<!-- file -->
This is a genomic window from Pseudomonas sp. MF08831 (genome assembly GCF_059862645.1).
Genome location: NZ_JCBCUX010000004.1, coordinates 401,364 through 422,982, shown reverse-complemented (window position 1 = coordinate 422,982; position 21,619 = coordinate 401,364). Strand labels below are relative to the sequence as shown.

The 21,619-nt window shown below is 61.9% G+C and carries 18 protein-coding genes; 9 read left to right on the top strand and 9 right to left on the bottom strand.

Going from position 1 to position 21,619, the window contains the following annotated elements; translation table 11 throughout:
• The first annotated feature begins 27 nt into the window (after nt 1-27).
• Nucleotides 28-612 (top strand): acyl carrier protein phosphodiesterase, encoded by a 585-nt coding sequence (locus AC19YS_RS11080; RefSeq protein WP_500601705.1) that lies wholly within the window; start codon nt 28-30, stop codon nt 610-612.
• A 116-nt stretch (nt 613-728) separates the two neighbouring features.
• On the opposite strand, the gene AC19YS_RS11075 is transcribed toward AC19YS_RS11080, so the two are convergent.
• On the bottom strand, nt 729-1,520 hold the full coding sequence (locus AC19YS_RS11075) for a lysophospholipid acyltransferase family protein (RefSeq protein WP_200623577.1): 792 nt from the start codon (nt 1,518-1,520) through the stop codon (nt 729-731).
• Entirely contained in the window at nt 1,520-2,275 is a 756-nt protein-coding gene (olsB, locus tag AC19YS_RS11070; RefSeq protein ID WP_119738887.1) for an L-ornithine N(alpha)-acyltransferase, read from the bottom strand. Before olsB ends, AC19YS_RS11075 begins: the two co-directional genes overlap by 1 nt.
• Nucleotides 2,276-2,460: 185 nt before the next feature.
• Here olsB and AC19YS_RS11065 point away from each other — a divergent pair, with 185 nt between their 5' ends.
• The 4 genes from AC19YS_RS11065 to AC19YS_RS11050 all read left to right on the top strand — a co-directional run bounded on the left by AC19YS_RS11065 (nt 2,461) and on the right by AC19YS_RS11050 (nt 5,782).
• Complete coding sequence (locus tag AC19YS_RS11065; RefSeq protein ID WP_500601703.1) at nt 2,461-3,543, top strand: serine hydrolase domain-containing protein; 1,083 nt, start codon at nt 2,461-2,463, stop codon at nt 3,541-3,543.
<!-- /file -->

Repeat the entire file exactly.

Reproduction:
This is a genomic window from Pseudomonas sp. MF08831 (genome assembly GCF_059862645.1).
Genome location: NZ_JCBCUX010000004.1, coordinates 401,364 through 422,982, shown reverse-complemented (window position 1 = coordinate 422,982; position 21,619 = coordinate 401,364). Strand labels below are relative to the sequence as shown.

The 21,619-nt window shown below is 61.9% G+C and carries 18 protein-coding genes; 9 read left to right on the top strand and 9 right to left on the bottom strand.

Going from position 1 to position 21,619, the window contains the following annotated elements; translation table 11 throughout:
• The first annotated feature begins 27 nt into the window (after nt 1-27).
• Nucleotides 28-612 (top strand): acyl carrier protein phosphodiesterase, encoded by a 585-nt coding sequence (locus AC19YS_RS11080; RefSeq protein WP_500601705.1) that lies wholly within the window; start codon nt 28-30, stop codon nt 610-612.
• A 116-nt stretch (nt 613-728) separates the two neighbouring features.
• On the opposite strand, the gene AC19YS_RS11075 is transcribed toward AC19YS_RS11080, so the two are convergent.
• On the bottom strand, nt 729-1,520 hold the full coding sequence (locus AC19YS_RS11075) for a lysophospholipid acyltransferase family protein (RefSeq protein WP_200623577.1): 792 nt from the start codon (nt 1,518-1,520) through the stop codon (nt 729-731).
• Entirely contained in the window at nt 1,520-2,275 is a 756-nt protein-coding gene (olsB, locus tag AC19YS_RS11070; RefSeq protein ID WP_119738887.1) for an L-ornithine N(alpha)-acyltransferase, read from the bottom strand. Before olsB ends, AC19YS_RS11075 begins: the two co-directional genes overlap by 1 nt.
• Nucleotides 2,276-2,460: 185 nt before the next feature.
• Here olsB and AC19YS_RS11065 point away from each other — a divergent pair, with 185 nt between their 5' ends.
• The 4 genes from AC19YS_RS11065 to AC19YS_RS11050 all read left to right on the top strand — a co-directional run bounded on the left by AC19YS_RS11065 (nt 2,461) and on the right by AC19YS_RS11050 (nt 5,782).
• Complete coding sequence (locus tag AC19YS_RS11065; RefSeq protein ID WP_500601703.1) at nt 2,461-3,543, top strand: serine hydrolase domain-containing protein; 1,083 nt, start codon at nt 2,461-2,463, stop codon at nt 3,541-3,543.